To the Lafayette Community:

We all recognize what an enormous challenge it has been for an educational community built on proximity, conversation, and relationships to function in the remote environment we entered last spring. I am proud of the way in which our community has managed to keep conversations going and relationships thriving in spite of being apart. We are now entering a new phase in which most students, and many faculty and staff, are finally back together on campus. 

This is an exciting turning point, but it is important to remember that with many still working or studying from home, all of us will need to continue to reach across the boundaries of distance to sustain our community. Even more crucially, those on campus will need to be tolerant of the many ways in which this semester will be different from “normal” college life and adhere rigorously to the protocols we have put in place in order to keep our community safe.

In spite of last week’s snowstorm, we welcomed 2,000-plus students back to campus over the last several days, thanks to heroic efforts on the part of staff across the College. Students completed pre-arrival testing, were tested on arrival, and were asked to follow Operational Level 3 guidance.  I know that I am not alone in feeling great joy at seeing our campus filled with students again. Faculty members have been busy preparing for both remote and in-person classes. While most of our staff continue to work remotely, others have been busy making the campus and its operations as safe as possible. 

As announced previously, the College’s COVID-safety protocols fall into four operational levels determined by the infection rates on campus. Each level’s restrictions are related to academics, dining, housing, campus gatherings, and transportation. We are beginning the semester at Operational Level 2, with about 30% of our courses being offered in person. We will provide a daily indication of the current operational level in Lafayette Today

I want to remind every student coming to campus that you have signed the Pard Pledge, promising to follow all requirements pertaining to face coverings and physical distancing, testing and contact tracing, the need for isolation or quarantine, and restrictions on travel. You are responsible for staying up to date on current guidelines, which may change throughout the semester. I am sorry to say that several students are now studying from home as a result of alleged violations of our campus safety protocols. In order for us to have a safe and successful semester, everybody needs to do their part. That means following all the necessary guidelines and asking those around you to do the same.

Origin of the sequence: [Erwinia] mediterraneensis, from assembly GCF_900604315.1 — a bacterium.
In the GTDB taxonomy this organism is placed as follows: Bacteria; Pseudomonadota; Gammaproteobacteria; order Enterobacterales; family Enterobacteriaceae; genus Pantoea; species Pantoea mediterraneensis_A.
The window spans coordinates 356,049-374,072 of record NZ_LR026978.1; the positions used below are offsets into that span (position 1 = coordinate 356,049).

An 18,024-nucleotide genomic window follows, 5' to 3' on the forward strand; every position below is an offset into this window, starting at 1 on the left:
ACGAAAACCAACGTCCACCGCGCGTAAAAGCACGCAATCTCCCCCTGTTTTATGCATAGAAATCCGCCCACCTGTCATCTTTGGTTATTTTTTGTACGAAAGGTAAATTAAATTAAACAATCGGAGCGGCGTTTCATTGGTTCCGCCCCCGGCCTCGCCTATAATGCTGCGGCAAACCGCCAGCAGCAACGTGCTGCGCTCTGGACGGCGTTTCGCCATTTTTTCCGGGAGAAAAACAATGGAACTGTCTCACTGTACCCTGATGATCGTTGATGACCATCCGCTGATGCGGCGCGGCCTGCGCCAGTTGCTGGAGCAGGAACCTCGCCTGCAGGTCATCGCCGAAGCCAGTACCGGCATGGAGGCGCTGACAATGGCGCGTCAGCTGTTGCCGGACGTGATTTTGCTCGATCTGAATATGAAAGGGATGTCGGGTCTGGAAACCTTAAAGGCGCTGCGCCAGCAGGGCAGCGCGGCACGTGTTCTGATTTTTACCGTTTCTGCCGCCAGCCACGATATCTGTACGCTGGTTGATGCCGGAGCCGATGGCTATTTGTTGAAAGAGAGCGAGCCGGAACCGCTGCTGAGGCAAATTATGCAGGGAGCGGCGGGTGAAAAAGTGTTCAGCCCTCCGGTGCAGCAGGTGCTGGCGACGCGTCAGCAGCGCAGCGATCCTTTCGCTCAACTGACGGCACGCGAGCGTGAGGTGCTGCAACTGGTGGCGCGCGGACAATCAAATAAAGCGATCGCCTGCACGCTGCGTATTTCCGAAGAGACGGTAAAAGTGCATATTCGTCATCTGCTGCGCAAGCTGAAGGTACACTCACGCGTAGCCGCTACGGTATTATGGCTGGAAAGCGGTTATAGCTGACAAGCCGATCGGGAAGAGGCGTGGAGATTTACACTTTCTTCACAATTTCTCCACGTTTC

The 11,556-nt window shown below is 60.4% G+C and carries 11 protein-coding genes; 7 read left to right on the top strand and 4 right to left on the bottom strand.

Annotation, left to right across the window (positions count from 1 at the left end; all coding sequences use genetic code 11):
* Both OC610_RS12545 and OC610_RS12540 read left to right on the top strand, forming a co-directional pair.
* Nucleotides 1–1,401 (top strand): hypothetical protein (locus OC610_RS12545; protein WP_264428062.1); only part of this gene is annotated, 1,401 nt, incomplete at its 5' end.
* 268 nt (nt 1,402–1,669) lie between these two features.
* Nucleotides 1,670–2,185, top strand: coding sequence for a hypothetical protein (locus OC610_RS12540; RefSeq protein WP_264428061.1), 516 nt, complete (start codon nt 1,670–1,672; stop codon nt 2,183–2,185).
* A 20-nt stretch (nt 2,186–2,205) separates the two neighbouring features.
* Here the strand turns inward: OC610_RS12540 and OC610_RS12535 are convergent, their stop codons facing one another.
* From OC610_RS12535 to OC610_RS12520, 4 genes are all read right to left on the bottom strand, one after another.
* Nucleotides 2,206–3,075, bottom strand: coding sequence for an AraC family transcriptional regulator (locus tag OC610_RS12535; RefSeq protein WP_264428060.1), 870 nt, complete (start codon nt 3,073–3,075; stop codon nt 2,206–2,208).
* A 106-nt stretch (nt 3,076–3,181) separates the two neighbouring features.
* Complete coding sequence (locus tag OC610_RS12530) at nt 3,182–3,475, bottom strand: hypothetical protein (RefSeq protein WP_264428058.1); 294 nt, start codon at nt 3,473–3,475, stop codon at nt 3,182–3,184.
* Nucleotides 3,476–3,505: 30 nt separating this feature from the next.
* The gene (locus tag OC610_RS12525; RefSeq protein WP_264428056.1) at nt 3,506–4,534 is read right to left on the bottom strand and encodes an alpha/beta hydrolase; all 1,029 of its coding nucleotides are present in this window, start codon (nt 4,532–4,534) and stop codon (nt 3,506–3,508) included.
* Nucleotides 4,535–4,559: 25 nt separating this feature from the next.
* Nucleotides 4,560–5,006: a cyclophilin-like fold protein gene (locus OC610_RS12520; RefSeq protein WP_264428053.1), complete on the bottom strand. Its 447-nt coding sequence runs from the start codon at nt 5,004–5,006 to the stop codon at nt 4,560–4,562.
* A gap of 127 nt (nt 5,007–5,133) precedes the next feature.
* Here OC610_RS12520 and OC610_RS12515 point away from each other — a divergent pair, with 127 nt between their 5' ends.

While much of our energy has been devoted to preparations for the spring semester, this has been a busy time on other fronts as well.

Our efforts to combat racism on campus continued during the semester break. A new Anti-Racism at Lafayette website outlines our commitments, progress, and plans. About two weeks ago, we held a virtual town hall conversation about Public Safety’s role on campus in light of national and local concerns pertaining to policing and racial justice. Students, faculty, and staff are encouraged to provide feedback to Public Safety, including complaints, compliments, and general observations.

The Diversity, Equity, and Inclusion Council has resumed its open meetings, held every other Wednesday at 1 p.m. and listed on the College calendar. Agenda topics include allyship (Feb. 10); religious tolerance (Feb. 24); gender, sexuality, and pronouns (March 10); accessibility (March 24); and the NAACP (April 7). All are invited to share ideas, concerns, and experiences as we explore strategies and solutions for a more equitable and inclusive campus community.  Additionally, a recent open letter to Lafayette’s administration from the student organization Pards Against Sexual Assault offered a number of recommendations for improving the climate with regard to gender equity on campus and strengthening our support for sexual assault survivors. We will be meeting with PASA and communicating further with the community on these issues.

The Board of Trustees, along with faculty and administrative leadership, held a virtual retreat in mid-January on “Institutional Resilience: Strengthening Lafayette for the Future.” In breakout sessions, we discussed such topics as what is needed to make progress on our goals for diversity, equity, and inclusion; how we might develop additional sources of revenue for the College; and changes we have made in this crisis that we might want to maintain in the future. The board expressed great appreciation for the participation and engagement of faculty and staff colleagues who attended. We hope to follow up on these productive discussions in a variety of venues throughout the spring.

Best wishes to all for a good start to the semester. Whether you are on campus, or studying, teaching, or working from home, it is great to have you with us. 

President Alison Byerly

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